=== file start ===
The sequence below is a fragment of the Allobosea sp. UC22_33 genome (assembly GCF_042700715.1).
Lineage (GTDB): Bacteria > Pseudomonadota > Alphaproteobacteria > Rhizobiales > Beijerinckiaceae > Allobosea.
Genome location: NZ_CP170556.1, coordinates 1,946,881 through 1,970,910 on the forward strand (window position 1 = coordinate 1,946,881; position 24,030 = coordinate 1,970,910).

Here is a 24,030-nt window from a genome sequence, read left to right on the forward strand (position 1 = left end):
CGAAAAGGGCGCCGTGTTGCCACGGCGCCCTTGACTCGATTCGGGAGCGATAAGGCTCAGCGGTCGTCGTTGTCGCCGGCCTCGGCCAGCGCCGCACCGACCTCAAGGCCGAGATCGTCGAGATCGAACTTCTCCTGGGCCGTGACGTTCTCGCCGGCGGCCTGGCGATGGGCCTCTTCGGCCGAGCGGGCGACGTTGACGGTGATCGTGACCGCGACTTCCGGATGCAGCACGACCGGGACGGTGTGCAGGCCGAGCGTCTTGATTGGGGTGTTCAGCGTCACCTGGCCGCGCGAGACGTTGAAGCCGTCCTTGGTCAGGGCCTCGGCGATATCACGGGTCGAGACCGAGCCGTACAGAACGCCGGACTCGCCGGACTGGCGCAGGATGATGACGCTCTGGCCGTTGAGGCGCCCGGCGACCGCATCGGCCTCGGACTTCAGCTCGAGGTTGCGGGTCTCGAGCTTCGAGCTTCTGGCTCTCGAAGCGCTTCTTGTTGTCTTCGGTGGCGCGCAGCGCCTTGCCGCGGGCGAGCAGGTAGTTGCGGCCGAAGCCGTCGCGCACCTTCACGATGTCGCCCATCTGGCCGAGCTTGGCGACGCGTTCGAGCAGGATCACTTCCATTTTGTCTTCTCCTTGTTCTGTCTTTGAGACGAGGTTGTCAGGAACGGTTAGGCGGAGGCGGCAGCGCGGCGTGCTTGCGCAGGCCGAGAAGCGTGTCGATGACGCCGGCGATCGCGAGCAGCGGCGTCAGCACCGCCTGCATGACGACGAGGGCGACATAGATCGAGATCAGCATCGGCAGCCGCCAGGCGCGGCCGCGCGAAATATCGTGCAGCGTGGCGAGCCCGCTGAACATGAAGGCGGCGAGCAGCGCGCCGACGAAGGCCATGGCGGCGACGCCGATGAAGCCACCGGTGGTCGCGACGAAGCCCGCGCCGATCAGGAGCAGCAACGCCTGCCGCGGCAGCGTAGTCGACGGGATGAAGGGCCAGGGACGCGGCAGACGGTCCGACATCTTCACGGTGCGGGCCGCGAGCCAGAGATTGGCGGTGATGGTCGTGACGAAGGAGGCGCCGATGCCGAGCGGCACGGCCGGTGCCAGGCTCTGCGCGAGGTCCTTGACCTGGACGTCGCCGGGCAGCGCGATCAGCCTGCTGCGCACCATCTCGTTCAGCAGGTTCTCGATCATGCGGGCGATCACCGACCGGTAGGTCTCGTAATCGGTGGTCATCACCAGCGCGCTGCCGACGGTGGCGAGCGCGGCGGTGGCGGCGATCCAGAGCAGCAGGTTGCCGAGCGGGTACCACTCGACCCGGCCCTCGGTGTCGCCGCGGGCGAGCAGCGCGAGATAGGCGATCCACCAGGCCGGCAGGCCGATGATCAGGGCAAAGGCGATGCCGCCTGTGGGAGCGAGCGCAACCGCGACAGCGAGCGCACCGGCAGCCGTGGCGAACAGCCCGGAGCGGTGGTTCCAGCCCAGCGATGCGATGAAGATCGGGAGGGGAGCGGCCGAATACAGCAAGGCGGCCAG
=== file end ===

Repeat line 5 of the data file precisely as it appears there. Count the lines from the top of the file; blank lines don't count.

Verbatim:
CGAAAAGGGCGCCGTGTTGCCACGGCGCCCTTGACTCGATTCGGGAGCGATAAGGCTCAGCGGTCGTCGTTGTCGCCGGCCTCGGCCAGCGCCGCACCGACCTCAAGGCCGAGATCGTCGAGATCGAACTTCTCCTGGGCCGTGACGTTCTCGCCGGCGGCCTGGCGATGGGCCTCTTCGGCCGAGCGGGCGACGTTGACGGTGATCGTGACCGCGACTTCCGGATGCAGCACGACCGGGACGGTGTGCAGGCCGAGCGTCTTGATTGGGGTGTTCAGCGTCACCTGGCCGCGCGAGACGTTGAAGCCGTCCTTGGTCAGGGCCTCGGCGATATCACGGGTCGAGACCGAGCCGTACAGAACGCCGGACTCGCCGGACTGGCGCAGGATGATGACGCTCTGGCCGTTGAGGCGCCCGGCGACCGCATCGGCCTCGGACTTCAGCTCGAGGTTGCGGGTCTCGAGCTTCGAGCTTCTGGCTCTCGAAGCGCTTCTTGTTGTCTTCGGTGGCGCGCAGCGCCTTGCCGCGGGCGAGCAGGTAGTTGCGGCCGAAGCCGTCGCGCACCTTCACGATGTCGCCCATCTGGCCGAGCTTGGCGACGCGTTCGAGCAGGATCACTTCCATTTTGTCTTCTCCTTGTTCTGTCTTTGAGACGAGGTTGTCAGGAACGGTTAGGCGGAGGCGGCAGCGCGGCGTGCTTGCGCAGGCCGAGAAGCGTGTCGATGACGCCGGCGATCGCGAGCAGCGGCGTCAGCACCGCCTGCATGACGACGAGGGCGACATAGATCGAGATCAGCATCGGCAGCCGCCAGGCGCGGCCGCGCGAAATATCGTGCAGCGTGGCGAGCCCGCTGAACATGAAGGCGGCGAGCAGCGCGCCGACGAAGGCCATGGCGGCGACGCCGATGAAGCCACCGGTGGTCGCGACGAAGCCCGCGCCGATCAGGAGCAGCAACGCCTGCCGCGGCAGCGTAGTCGACGGGATGAAGGGCCAGGGACGCGGCAGACGGTCCGACATCTTCACGGTGCGGGCCGCGAGCCAGAGATTGGCGGTGATGGTCGTGACGAAGGAGGCGCCGATGCCGAGCGGCACGGCCGGTGCCAGGCTCTGCGCGAGGTCCTTGACCTGGACGTCGCCGGGCAGCGCGATCAGCCTGCTGCGCACCATCTCGTTCAGCAGGTTCTCGATCATGCGGGCGATCACCGACCGGTAGGTCTCGTAATCGGTGGTCATCACCAGCGCGCTGCCGACGGTGGCGAGCGCGGCGGTGGCGGCGATCCAGAGCAGCAGGTTGCCGAGCGGGTACCACTCGACCCGGCCCTCGGTGTCGCCGCGGGCGAGCAGCGCGAGATAGGCGATCCACCAGGCCGGCAGGCCGATGATCAGGGCAAAGGCGATGCCGCCTGTGGGAGCGAGCGCAACCGCGACAGCGAGCGCACCGGCAGCCGTGGCGAACAGCCCGGAGCGGTGGTTCCAGCCCAGCGATGCGATGAAGATCGGGAGGGGAGCGGCCGAATACAGCAAGGCGGCCAG